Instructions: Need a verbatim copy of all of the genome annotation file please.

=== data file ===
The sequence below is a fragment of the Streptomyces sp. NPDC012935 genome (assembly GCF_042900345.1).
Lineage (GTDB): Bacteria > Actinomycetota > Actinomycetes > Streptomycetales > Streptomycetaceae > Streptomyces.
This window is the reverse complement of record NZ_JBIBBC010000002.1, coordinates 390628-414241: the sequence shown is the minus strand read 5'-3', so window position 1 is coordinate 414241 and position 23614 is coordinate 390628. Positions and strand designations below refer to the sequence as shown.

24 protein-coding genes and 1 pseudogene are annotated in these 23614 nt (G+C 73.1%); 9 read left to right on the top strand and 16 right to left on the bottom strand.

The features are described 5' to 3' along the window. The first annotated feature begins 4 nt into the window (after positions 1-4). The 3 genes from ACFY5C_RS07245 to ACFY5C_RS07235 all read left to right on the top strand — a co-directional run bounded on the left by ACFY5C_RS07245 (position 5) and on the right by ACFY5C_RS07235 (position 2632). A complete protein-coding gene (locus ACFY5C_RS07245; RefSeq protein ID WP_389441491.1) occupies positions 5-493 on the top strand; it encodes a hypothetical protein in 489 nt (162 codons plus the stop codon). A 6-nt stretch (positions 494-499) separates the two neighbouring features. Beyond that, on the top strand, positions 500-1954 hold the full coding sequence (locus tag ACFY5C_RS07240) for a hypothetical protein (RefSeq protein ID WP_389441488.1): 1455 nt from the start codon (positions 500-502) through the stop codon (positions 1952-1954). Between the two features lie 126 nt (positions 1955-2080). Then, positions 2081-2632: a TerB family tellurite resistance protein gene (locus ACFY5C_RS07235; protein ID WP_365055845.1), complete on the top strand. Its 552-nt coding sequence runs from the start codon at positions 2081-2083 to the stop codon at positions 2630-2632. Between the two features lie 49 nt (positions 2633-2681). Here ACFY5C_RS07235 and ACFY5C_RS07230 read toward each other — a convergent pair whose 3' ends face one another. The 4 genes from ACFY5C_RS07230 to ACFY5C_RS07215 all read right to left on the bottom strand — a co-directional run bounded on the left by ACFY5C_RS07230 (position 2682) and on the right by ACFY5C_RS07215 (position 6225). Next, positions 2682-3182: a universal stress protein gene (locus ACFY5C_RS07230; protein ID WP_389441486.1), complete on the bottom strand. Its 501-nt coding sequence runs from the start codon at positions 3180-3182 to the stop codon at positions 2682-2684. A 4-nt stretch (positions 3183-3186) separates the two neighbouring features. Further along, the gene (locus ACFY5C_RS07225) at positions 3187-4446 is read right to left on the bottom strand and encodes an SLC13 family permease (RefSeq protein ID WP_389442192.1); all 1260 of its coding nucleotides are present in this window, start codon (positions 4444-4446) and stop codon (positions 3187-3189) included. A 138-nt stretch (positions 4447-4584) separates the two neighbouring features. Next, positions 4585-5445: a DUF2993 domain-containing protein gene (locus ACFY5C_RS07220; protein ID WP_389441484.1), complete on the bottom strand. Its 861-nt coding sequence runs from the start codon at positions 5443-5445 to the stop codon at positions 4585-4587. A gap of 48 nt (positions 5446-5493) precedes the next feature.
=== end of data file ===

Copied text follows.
The sequence below is a fragment of the Streptomyces sp. NPDC012935 genome (assembly GCF_042900345.1).
Lineage (GTDB): Bacteria > Actinomycetota > Actinomycetes > Streptomycetales > Streptomycetaceae > Streptomyces.
This window is the reverse complement of record NZ_JBIBBC010000002.1, coordinates 390628-414241: the sequence shown is the minus strand read 5'-3', so window position 1 is coordinate 414241 and position 23614 is coordinate 390628. Positions and strand designations below refer to the sequence as shown.

24 protein-coding genes and 1 pseudogene are annotated in these 23614 nt (G+C 73.1%); 9 read left to right on the top strand and 16 right to left on the bottom strand.

The features are described 5' to 3' along the window. The first annotated feature begins 4 nt into the window (after positions 1-4). The 3 genes from ACFY5C_RS07245 to ACFY5C_RS07235 all read left to right on the top strand — a co-directional run bounded on the left by ACFY5C_RS07245 (position 5) and on the right by ACFY5C_RS07235 (position 2632). A complete protein-coding gene (locus ACFY5C_RS07245; RefSeq protein ID WP_389441491.1) occupies positions 5-493 on the top strand; it encodes a hypothetical protein in 489 nt (162 codons plus the stop codon). A 6-nt stretch (positions 494-499) separates the two neighbouring features. Beyond that, on the top strand, positions 500-1954 hold the full coding sequence (locus tag ACFY5C_RS07240) for a hypothetical protein (RefSeq protein ID WP_389441488.1): 1455 nt from the start codon (positions 500-502) through the stop codon (positions 1952-1954). Between the two features lie 126 nt (positions 1955-2080). Then, positions 2081-2632: a TerB family tellurite resistance protein gene (locus ACFY5C_RS07235; protein ID WP_365055845.1), complete on the top strand. Its 552-nt coding sequence runs from the start codon at positions 2081-2083 to the stop codon at positions 2630-2632. Between the two features lie 49 nt (positions 2633-2681). Here ACFY5C_RS07235 and ACFY5C_RS07230 read toward each other — a convergent pair whose 3' ends face one another. The 4 genes from ACFY5C_RS07230 to ACFY5C_RS07215 all read right to left on the bottom strand — a co-directional run bounded on the left by ACFY5C_RS07230 (position 2682) and on the right by ACFY5C_RS07215 (position 6225). Next, positions 2682-3182: a universal stress protein gene (locus ACFY5C_RS07230; protein ID WP_389441486.1), complete on the bottom strand. Its 501-nt coding sequence runs from the start codon at positions 3180-3182 to the stop codon at positions 2682-2684. A 4-nt stretch (positions 3183-3186) separates the two neighbouring features. Further along, the gene (locus ACFY5C_RS07225) at positions 3187-4446 is read right to left on the bottom strand and encodes an SLC13 family permease (RefSeq protein ID WP_389442192.1); all 1260 of its coding nucleotides are present in this window, start codon (positions 4444-4446) and stop codon (positions 3187-3189) included. A 138-nt stretch (positions 4447-4584) separates the two neighbouring features. Next, positions 4585-5445: a DUF2993 domain-containing protein gene (locus ACFY5C_RS07220; protein ID WP_389441484.1), complete on the bottom strand. Its 861-nt coding sequence runs from the start codon at positions 5443-5445 to the stop codon at positions 4585-4587. A gap of 48 nt (positions 5446-5493) precedes the next feature.